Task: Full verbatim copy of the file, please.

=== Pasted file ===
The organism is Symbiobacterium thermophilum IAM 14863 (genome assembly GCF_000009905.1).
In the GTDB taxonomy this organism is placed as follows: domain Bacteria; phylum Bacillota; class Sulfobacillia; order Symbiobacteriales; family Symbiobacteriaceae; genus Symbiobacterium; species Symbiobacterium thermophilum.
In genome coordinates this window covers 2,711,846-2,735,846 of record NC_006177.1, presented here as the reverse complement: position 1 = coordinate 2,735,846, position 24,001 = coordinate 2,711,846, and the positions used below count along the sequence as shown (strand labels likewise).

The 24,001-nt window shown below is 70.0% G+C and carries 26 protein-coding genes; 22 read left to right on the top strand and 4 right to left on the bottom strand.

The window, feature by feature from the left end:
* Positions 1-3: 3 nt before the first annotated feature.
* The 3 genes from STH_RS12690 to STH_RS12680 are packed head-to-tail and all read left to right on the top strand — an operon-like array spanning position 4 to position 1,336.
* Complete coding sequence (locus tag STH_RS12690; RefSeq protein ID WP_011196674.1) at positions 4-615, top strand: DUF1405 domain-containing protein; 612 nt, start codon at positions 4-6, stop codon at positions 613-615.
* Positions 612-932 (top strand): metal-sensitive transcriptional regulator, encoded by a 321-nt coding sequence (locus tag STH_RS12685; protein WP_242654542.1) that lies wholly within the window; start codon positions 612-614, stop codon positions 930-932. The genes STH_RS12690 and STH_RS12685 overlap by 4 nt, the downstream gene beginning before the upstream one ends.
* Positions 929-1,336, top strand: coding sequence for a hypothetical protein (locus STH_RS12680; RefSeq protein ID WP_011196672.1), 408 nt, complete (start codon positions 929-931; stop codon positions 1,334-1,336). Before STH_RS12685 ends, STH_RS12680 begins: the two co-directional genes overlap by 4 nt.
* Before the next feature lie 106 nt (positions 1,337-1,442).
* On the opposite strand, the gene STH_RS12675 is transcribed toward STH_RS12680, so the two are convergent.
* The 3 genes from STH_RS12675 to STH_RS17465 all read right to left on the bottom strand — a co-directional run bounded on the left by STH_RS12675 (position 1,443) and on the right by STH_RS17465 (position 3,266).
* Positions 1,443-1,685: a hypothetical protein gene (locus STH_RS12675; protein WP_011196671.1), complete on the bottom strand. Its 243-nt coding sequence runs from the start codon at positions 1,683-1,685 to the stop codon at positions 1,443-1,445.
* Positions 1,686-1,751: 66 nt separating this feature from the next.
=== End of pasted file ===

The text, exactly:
The organism is Symbiobacterium thermophilum IAM 14863 (genome assembly GCF_000009905.1).
In the GTDB taxonomy this organism is placed as follows: domain Bacteria; phylum Bacillota; class Sulfobacillia; order Symbiobacteriales; family Symbiobacteriaceae; genus Symbiobacterium; species Symbiobacterium thermophilum.
In genome coordinates this window covers 2,711,846-2,735,846 of record NC_006177.1, presented here as the reverse complement: position 1 = coordinate 2,735,846, position 24,001 = coordinate 2,711,846, and the positions used below count along the sequence as shown (strand labels likewise).

The 24,001-nt window shown below is 70.0% G+C and carries 26 protein-coding genes; 22 read left to right on the top strand and 4 right to left on the bottom strand.

The window, feature by feature from the left end:
* Positions 1-3: 3 nt before the first annotated feature.
* The 3 genes from STH_RS12690 to STH_RS12680 are packed head-to-tail and all read left to right on the top strand — an operon-like array spanning position 4 to position 1,336.
* Complete coding sequence (locus tag STH_RS12690; RefSeq protein ID WP_011196674.1) at positions 4-615, top strand: DUF1405 domain-containing protein; 612 nt, start codon at positions 4-6, stop codon at positions 613-615.
* Positions 612-932 (top strand): metal-sensitive transcriptional regulator, encoded by a 321-nt coding sequence (locus tag STH_RS12685; protein WP_242654542.1) that lies wholly within the window; start codon positions 612-614, stop codon positions 930-932. The genes STH_RS12690 and STH_RS12685 overlap by 4 nt, the downstream gene beginning before the upstream one ends.
* Positions 929-1,336, top strand: coding sequence for a hypothetical protein (locus STH_RS12680; RefSeq protein ID WP_011196672.1), 408 nt, complete (start codon positions 929-931; stop codon positions 1,334-1,336). Before STH_RS12685 ends, STH_RS12680 begins: the two co-directional genes overlap by 4 nt.
* Before the next feature lie 106 nt (positions 1,337-1,442).
* On the opposite strand, the gene STH_RS12675 is transcribed toward STH_RS12680, so the two are convergent.
* The 3 genes from STH_RS12675 to STH_RS17465 all read right to left on the bottom strand — a co-directional run bounded on the left by STH_RS12675 (position 1,443) and on the right by STH_RS17465 (position 3,266).
* Positions 1,443-1,685: a hypothetical protein gene (locus STH_RS12675; protein WP_011196671.1), complete on the bottom strand. Its 243-nt coding sequence runs from the start codon at positions 1,683-1,685 to the stop codon at positions 1,443-1,445.
* Positions 1,686-1,751: 66 nt separating this feature from the next.